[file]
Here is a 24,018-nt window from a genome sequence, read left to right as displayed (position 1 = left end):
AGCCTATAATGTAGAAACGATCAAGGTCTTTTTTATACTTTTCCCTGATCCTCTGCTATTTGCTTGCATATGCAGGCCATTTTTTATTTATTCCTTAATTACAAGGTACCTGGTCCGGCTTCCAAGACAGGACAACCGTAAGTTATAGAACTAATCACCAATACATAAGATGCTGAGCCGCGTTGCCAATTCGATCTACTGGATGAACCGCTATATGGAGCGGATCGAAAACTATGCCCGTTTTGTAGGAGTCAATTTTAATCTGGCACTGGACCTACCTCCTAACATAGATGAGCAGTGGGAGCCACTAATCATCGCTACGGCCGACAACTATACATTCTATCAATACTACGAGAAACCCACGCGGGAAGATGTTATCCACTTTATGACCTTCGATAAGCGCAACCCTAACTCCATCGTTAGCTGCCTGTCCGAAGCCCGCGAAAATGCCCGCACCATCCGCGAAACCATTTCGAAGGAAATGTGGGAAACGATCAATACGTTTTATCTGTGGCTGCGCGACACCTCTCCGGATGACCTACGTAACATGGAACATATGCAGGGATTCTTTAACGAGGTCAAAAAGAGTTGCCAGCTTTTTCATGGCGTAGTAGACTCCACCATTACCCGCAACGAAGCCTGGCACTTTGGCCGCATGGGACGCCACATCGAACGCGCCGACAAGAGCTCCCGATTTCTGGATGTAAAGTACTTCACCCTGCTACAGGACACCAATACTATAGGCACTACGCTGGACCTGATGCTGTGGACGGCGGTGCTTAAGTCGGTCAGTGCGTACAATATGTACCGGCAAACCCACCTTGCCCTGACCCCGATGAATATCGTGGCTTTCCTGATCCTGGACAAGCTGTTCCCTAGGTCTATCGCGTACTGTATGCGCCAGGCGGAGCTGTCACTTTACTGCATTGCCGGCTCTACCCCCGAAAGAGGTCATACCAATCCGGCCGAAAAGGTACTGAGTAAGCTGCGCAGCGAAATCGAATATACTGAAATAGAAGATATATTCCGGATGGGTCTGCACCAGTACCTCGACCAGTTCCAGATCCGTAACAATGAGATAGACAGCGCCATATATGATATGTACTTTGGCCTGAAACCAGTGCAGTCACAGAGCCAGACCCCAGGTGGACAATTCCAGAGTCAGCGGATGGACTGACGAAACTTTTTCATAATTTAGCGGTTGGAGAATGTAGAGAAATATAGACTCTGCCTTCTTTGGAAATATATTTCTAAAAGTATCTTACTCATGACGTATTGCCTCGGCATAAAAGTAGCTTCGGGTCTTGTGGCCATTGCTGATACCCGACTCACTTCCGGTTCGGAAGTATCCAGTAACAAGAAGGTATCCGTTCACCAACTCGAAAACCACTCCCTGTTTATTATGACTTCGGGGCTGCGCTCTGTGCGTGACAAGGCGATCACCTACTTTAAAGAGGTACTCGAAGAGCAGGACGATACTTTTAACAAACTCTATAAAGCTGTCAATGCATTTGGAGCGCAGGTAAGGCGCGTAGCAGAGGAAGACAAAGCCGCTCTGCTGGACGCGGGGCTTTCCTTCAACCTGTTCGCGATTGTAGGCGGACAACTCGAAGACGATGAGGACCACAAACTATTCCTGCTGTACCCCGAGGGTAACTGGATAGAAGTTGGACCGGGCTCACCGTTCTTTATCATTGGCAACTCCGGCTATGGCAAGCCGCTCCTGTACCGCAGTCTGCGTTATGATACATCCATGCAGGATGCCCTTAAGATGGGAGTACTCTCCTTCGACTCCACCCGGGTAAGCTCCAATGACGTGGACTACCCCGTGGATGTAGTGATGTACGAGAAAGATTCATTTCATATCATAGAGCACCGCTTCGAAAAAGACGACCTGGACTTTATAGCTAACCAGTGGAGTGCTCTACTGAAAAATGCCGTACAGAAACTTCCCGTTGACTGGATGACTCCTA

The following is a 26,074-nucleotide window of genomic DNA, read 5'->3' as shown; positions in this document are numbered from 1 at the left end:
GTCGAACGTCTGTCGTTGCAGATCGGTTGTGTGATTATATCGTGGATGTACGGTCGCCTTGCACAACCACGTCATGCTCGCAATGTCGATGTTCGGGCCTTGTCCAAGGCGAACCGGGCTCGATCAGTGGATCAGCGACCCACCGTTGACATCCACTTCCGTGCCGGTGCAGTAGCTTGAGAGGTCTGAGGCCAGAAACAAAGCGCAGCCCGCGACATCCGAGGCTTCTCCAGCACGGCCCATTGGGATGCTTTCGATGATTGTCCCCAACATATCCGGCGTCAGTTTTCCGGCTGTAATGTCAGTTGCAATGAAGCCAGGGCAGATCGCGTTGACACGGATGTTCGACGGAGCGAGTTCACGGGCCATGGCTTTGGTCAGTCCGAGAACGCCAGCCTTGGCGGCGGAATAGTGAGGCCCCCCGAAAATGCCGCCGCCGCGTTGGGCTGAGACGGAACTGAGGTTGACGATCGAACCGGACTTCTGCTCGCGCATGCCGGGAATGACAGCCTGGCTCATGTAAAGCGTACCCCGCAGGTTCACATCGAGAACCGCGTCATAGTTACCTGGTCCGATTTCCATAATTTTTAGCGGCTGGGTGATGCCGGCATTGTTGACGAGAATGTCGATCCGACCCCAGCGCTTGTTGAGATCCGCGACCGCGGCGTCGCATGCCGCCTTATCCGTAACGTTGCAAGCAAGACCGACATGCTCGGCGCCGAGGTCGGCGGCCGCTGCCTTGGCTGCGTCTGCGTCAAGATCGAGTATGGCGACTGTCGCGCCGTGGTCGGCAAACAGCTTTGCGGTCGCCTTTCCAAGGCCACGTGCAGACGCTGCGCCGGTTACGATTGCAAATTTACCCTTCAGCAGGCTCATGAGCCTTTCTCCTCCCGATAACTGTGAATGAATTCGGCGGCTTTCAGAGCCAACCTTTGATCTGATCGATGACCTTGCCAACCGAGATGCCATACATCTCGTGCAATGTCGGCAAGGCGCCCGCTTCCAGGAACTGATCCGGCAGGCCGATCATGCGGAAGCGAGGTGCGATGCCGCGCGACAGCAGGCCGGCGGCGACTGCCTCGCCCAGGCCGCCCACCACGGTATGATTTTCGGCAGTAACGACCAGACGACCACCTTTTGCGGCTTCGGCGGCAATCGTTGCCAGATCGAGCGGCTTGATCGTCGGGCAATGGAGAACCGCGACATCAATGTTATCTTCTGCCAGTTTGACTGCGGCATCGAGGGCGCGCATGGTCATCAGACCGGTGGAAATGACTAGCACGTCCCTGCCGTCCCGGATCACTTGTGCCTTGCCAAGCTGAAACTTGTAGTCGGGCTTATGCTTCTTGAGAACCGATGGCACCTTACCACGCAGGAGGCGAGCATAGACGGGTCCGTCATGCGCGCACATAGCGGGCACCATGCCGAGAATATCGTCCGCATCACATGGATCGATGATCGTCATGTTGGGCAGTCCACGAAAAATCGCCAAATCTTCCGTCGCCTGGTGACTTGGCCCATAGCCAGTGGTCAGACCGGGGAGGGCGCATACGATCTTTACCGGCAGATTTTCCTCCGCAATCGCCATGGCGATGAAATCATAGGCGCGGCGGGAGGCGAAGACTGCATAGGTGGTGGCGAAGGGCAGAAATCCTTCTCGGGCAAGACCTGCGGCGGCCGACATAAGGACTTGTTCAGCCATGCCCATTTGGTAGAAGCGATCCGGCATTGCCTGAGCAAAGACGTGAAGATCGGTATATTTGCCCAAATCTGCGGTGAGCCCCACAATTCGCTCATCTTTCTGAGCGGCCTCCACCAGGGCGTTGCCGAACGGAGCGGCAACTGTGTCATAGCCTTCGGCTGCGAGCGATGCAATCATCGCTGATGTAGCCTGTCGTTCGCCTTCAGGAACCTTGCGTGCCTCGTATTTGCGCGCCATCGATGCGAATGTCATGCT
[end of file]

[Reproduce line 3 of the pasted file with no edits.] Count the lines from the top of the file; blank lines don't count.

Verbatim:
The following is a 26,074-nucleotide window of genomic DNA, read 5'->3' as shown; positions in this document are numbered from 1 at the left end: